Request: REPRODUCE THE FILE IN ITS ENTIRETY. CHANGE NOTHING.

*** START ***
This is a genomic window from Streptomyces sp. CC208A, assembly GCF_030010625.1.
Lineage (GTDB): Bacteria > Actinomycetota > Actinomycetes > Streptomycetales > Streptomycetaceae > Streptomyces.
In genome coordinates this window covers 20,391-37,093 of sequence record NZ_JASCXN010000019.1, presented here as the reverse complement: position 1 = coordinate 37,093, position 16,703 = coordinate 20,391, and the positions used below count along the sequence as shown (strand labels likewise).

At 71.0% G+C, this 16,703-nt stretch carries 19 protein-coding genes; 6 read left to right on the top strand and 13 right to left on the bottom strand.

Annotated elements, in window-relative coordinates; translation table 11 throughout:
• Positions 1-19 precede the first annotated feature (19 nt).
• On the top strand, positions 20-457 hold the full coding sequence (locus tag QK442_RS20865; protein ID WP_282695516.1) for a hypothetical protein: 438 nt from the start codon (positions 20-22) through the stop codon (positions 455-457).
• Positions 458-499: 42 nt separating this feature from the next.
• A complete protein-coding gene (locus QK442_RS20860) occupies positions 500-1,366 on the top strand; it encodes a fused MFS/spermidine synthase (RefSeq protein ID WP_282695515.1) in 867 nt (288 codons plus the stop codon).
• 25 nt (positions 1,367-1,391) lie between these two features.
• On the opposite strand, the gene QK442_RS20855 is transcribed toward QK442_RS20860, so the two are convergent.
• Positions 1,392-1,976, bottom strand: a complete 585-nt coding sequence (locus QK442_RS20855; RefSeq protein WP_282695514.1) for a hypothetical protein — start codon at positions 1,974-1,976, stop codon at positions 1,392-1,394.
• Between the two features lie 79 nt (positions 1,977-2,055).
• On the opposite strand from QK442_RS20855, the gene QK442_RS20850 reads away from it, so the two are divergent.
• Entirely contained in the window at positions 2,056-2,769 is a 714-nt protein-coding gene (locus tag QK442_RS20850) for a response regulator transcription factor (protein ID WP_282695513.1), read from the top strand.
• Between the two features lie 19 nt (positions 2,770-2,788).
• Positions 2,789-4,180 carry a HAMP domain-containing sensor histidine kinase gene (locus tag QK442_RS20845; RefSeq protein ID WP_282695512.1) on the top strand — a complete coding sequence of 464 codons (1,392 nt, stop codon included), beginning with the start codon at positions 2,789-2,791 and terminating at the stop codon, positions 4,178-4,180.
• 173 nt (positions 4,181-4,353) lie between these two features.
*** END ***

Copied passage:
This is a genomic window from Streptomyces sp. CC208A, assembly GCF_030010625.1.
Lineage (GTDB): Bacteria > Actinomycetota > Actinomycetes > Streptomycetales > Streptomycetaceae > Streptomyces.
In genome coordinates this window covers 20,391-37,093 of sequence record NZ_JASCXN010000019.1, presented here as the reverse complement: position 1 = coordinate 37,093, position 16,703 = coordinate 20,391, and the positions used below count along the sequence as shown (strand labels likewise).

At 71.0% G+C, this 16,703-nt stretch carries 19 protein-coding genes; 6 read left to right on the top strand and 13 right to left on the bottom strand.

Annotated elements, in window-relative coordinates; translation table 11 throughout:
• Positions 1-19 precede the first annotated feature (19 nt).
• On the top strand, positions 20-457 hold the full coding sequence (locus tag QK442_RS20865; protein ID WP_282695516.1) for a hypothetical protein: 438 nt from the start codon (positions 20-22) through the stop codon (positions 455-457).
• Positions 458-499: 42 nt separating this feature from the next.
• A complete protein-coding gene (locus QK442_RS20860) occupies positions 500-1,366 on the top strand; it encodes a fused MFS/spermidine synthase (RefSeq protein ID WP_282695515.1) in 867 nt (288 codons plus the stop codon).
• 25 nt (positions 1,367-1,391) lie between these two features.
• On the opposite strand, the gene QK442_RS20855 is transcribed toward QK442_RS20860, so the two are convergent.
• Positions 1,392-1,976, bottom strand: a complete 585-nt coding sequence (locus QK442_RS20855; RefSeq protein WP_282695514.1) for a hypothetical protein — start codon at positions 1,974-1,976, stop codon at positions 1,392-1,394.
• Between the two features lie 79 nt (positions 1,977-2,055).
• On the opposite strand from QK442_RS20855, the gene QK442_RS20850 reads away from it, so the two are divergent.
• Entirely contained in the window at positions 2,056-2,769 is a 714-nt protein-coding gene (locus tag QK442_RS20850) for a response regulator transcription factor (protein ID WP_282695513.1), read from the top strand.
• Between the two features lie 19 nt (positions 2,770-2,788).
• Positions 2,789-4,180 carry a HAMP domain-containing sensor histidine kinase gene (locus tag QK442_RS20845; RefSeq protein ID WP_282695512.1) on the top strand — a complete coding sequence of 464 codons (1,392 nt, stop codon included), beginning with the start codon at positions 2,789-2,791 and terminating at the stop codon, positions 4,178-4,180.
• 173 nt (positions 4,181-4,353) lie between these two features.